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Патент USA US2129635

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Sept. 13, 1938.
[R ANDERSON
2,129,635
FRACTURE REDUCING SPLINT
Filed March 2. 1955
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INVENTOR
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A TTORNEY
2,129,135
Patented Sept. 13, 1938
UNITED STATES PATENT oFFicE
2,129,635
FRACTURE-REDUCING SPLINT
Roger Anderson, Seattle, Wash.
Application March 2, 1935, Serial No. 9,061
8 Claims. (Cl. 128—84)
This invention relates to improvements in
fracture reducing splints and it has reference
more particularly to splints of the character of
my U. S. patent, issued on October 3, 1933 under
7 5 No. 1,928,658, disclosing the provision of means
whereby tractive force may be applied to a frac
tured leg for extension or reduction through a
mechanism applied thereto and to the opposite
leg in such manner that the latter leg sustains
10 the counter tractive forces.
'
. The device of the above patent employs what
is termed an anchor yoke that is adapted to be
secured by plaster cast, or otherwise, to the well
leg of the ‘patient.
Connected to this anchor
15 yoke through the mediacy of certain links and
levers, is a traction yoke arranged for skeletal
attachment to the injured leg. Through the
mediacy of the connecting means, a tractive
force may be applied to theskeletal part of the
leg to which the traction yoke‘is attached for
reduction of the fracture. The connected link- .
age in this patented device extends beyond the
legs and this prevents perambulation of the
patient while the splint is worn.
The present invention has for its principal ob
ject to improve upon the construction of the
above patented device in a manner to permit
tripod perambulation of the user. Also, to pro
vide certain improvements in construct-ion that
will permit of an easier application of the device
leg. This requires that a suitable frame be pro
vided for ?xed application to the well leg for the
mounting thereon of the necessary levers
through which the tractive forces may be applied
to the traction device secured to the injured leg. 5
In the present arrangement, the well leg frame
comprises an arch bar l2, adapted to transversely
overlie the leg at a point between the knee and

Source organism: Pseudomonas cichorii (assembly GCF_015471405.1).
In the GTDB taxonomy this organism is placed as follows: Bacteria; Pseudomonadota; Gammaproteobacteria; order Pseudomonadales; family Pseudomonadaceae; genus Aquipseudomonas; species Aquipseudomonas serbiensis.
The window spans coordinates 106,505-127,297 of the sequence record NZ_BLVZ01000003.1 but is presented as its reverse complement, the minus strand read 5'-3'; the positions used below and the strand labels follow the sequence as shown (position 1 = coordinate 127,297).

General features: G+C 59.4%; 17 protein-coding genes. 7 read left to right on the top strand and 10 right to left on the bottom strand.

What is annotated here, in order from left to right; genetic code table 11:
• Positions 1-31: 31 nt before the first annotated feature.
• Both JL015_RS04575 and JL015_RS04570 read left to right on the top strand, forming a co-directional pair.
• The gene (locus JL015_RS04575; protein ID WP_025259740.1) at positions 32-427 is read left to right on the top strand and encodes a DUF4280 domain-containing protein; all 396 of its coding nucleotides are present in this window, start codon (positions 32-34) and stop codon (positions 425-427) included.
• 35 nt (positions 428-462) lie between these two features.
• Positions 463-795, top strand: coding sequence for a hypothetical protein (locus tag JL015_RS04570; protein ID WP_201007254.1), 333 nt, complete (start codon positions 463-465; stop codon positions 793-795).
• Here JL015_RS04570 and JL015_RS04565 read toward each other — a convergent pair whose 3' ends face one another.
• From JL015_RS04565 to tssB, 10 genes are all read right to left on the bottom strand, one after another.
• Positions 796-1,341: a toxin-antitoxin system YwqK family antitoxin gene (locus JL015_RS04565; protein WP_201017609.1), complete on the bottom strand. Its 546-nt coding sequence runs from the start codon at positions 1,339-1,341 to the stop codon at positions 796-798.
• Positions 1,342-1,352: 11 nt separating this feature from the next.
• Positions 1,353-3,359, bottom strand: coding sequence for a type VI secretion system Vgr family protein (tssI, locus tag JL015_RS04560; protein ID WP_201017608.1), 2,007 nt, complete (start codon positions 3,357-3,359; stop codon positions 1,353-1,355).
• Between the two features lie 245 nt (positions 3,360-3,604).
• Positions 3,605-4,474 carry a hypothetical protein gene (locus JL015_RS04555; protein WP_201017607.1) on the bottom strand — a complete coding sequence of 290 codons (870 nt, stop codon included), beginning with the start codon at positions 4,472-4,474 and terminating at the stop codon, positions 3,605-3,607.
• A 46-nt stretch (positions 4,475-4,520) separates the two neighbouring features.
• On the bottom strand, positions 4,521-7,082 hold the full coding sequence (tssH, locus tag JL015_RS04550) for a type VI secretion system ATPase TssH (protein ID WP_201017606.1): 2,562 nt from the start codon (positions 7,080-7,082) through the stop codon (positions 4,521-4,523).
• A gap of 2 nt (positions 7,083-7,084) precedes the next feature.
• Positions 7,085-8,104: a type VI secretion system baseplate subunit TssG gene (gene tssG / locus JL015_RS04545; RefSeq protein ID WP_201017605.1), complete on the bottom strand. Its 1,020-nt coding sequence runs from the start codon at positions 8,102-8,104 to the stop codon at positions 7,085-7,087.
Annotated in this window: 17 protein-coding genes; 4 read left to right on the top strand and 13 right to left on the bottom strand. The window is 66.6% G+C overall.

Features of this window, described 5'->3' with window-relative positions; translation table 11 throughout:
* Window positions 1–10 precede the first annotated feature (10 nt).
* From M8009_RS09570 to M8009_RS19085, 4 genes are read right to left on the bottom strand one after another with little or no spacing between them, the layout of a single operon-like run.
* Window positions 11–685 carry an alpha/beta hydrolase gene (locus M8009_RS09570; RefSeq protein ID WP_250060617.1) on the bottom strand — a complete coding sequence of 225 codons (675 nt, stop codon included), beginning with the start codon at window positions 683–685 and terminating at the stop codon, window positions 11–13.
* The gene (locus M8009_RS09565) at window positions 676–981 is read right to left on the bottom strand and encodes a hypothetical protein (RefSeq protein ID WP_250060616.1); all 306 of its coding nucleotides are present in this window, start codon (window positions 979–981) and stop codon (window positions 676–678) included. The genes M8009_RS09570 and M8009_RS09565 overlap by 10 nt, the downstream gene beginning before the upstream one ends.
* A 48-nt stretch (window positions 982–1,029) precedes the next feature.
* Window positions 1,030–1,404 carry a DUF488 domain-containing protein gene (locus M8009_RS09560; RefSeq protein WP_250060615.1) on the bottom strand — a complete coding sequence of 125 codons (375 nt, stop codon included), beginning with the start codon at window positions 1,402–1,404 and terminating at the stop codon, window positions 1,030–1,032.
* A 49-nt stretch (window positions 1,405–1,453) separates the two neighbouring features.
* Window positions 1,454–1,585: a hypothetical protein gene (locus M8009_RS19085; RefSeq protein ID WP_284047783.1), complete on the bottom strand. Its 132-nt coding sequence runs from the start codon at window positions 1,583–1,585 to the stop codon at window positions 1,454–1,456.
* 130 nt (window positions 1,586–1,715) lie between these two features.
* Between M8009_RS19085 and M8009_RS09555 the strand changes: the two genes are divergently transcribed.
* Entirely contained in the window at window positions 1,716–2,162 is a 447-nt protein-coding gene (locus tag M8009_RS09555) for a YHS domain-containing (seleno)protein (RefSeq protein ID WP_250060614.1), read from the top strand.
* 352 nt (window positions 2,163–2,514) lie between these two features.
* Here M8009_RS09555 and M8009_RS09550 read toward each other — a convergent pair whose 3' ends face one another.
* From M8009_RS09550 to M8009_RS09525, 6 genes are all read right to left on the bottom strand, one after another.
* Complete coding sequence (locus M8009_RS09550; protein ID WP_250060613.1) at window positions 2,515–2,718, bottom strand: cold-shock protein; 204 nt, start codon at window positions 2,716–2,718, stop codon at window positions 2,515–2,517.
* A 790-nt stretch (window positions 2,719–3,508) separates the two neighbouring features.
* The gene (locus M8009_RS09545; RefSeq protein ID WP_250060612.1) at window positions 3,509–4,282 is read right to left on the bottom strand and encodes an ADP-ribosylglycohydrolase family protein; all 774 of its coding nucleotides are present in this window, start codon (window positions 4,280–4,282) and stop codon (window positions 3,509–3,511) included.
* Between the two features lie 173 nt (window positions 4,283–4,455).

ankle. The opposite ends of the bar are inclined
rearwardly on the opposite sides of the leg for 10'
the mounting of extension rods, as presently will
be described. Centrally on the cross bar, is an
integral, upwardly extending portion It, which,
at its upper end, has a cross strap l l ?xed thereto
to embrace the leg, and this has opposite end 15'
books l'la for the reception of anchor or attach
ment bandages. The cross bar i2 is provided
with depending prongs l8 to receive attachment
bandages thereove'r. Attached to the bar I? is a
stirrup to which the foot of the well leg may be 20
applied. This stirrup has opposite side arms la
and I I) connected by an integral base bar Ic‘ upon
which a foot plate 2 is ?xed. The base bar also
is provided with a downward extension 3 to which
a heel .4 is ?xed for sustaining the weight of the 25
patient for perambulation.
1
.
The splint may, in some cases, be used without
thestirrup, but when it is applied to a patient, as
shown on Fig. 1, the side members la? and lb‘ of
the‘ stirrup extend upwardly at opposite sides of 30
the foot and terminate substantially even with
more comfortable convalescence, particularly the sub-astragular joint about which the foot
with respect to inversion and eversion of the foot hinges for inversion or eversion, and hingedly at
to the ends‘ of these side members, by
of the well leg, which sustains the counter trac tached
hinge pins 5 and 5a, are adjustment plates 6 and
tive forces.
,
,
..
to which extension rods 1 and M, respectively,
Other objects of the invention reside in the 5a
are
attached. The hinge pins 5 and 5a,, in this
details of construction and combination of parts arrangement,
extend parallel with the longitudi
and in their mode of operation as will hereinafter
nal direction of the foot plate 2, while the exten
be described.
.
In accomplishing these objects, I have provided ‘ sion rods 1 and ‘la are arranged to extend along
40
opposite sides of the lower leg above the ankle
the improved details of construction, the pre
and are pivotally attached, respectively, to the
ferred forms of which are illustrated in the ac
plates 6 and 6a, to permit ankle movements and
companying drawing, wherein
adjustment
of the stirrup for upward or down
Fig. l is a view illustrating the splint as applied.
ward tilting of the foot plate 2 while the splint is
Fig.
2
is
a
side
view
of
the
splint.
45
secured ‘to the patient.
I
Fig. 3 is a perspective view of the splint.
The means for pivo-tally connecting the rods 1
Fig. 4 is a detail of the traction yoke particu
and 1a to their respective plates ii and 6a is shown
larly illustrating its rotary adjustment.
'
best in Fig. 3 wherein the plates are shown as
Referring more particularly to the drawing;
In accordance with the, objects of the present being formed with flat, circular end portions 6?]
invention, the splint is designed in such manner to which circular lugs lb‘, ?xed to the lower ends
that tractive force for the reduction of a fracture of the rods, are ?tted. These paired circular